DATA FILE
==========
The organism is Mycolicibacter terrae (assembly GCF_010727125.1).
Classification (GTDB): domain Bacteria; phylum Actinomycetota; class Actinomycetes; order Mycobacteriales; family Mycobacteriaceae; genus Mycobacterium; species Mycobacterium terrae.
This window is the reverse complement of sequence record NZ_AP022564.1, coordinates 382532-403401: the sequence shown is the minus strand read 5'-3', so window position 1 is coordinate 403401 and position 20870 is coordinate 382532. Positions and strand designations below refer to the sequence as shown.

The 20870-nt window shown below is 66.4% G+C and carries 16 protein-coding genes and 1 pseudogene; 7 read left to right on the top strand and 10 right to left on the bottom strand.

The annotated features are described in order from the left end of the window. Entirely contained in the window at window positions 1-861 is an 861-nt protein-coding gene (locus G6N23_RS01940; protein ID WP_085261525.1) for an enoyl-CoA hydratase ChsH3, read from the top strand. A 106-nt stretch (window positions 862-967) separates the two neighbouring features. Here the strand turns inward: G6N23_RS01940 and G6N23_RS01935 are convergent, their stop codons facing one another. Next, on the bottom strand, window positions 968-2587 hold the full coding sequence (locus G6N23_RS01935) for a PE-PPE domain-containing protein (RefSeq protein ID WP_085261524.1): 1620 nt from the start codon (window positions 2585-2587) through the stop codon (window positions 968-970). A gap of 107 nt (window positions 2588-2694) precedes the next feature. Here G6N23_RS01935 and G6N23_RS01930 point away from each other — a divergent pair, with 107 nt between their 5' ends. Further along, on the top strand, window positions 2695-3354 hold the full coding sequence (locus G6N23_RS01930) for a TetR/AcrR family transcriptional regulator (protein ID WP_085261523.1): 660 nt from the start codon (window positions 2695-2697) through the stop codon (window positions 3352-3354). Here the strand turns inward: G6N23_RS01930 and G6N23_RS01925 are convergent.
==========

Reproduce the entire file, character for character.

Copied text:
The organism is Mycolicibacter terrae (assembly GCF_010727125.1).
Classification (GTDB): domain Bacteria; phylum Actinomycetota; class Actinomycetes; order Mycobacteriales; family Mycobacteriaceae; genus Mycobacterium; species Mycobacterium terrae.
This window is the reverse complement of sequence record NZ_AP022564.1, coordinates 382532-403401: the sequence shown is the minus strand read 5'-3', so window position 1 is coordinate 403401 and position 20870 is coordinate 382532. Positions and strand designations below refer to the sequence as shown.

The 20870-nt window shown below is 66.4% G+C and carries 16 protein-coding genes and 1 pseudogene; 7 read left to right on the top strand and 10 right to left on the bottom strand.

The annotated features are described in order from the left end of the window. Entirely contained in the window at window positions 1-861 is an 861-nt protein-coding gene (locus G6N23_RS01940; protein ID WP_085261525.1) for an enoyl-CoA hydratase ChsH3, read from the top strand. A 106-nt stretch (window positions 862-967) separates the two neighbouring features. Here the strand turns inward: G6N23_RS01940 and G6N23_RS01935 are convergent, their stop codons facing one another. Next, on the bottom strand, window positions 968-2587 hold the full coding sequence (locus G6N23_RS01935) for a PE-PPE domain-containing protein (RefSeq protein ID WP_085261524.1): 1620 nt from the start codon (window positions 2585-2587) through the stop codon (window positions 968-970). A gap of 107 nt (window positions 2588-2694) precedes the next feature. Here G6N23_RS01935 and G6N23_RS01930 point away from each other — a divergent pair, with 107 nt between their 5' ends. Further along, on the top strand, window positions 2695-3354 hold the full coding sequence (locus G6N23_RS01930) for a TetR/AcrR family transcriptional regulator (protein ID WP_085261523.1): 660 nt from the start codon (window positions 2695-2697) through the stop codon (window positions 3352-3354). Here the strand turns inward: G6N23_RS01930 and G6N23_RS01925 are convergent.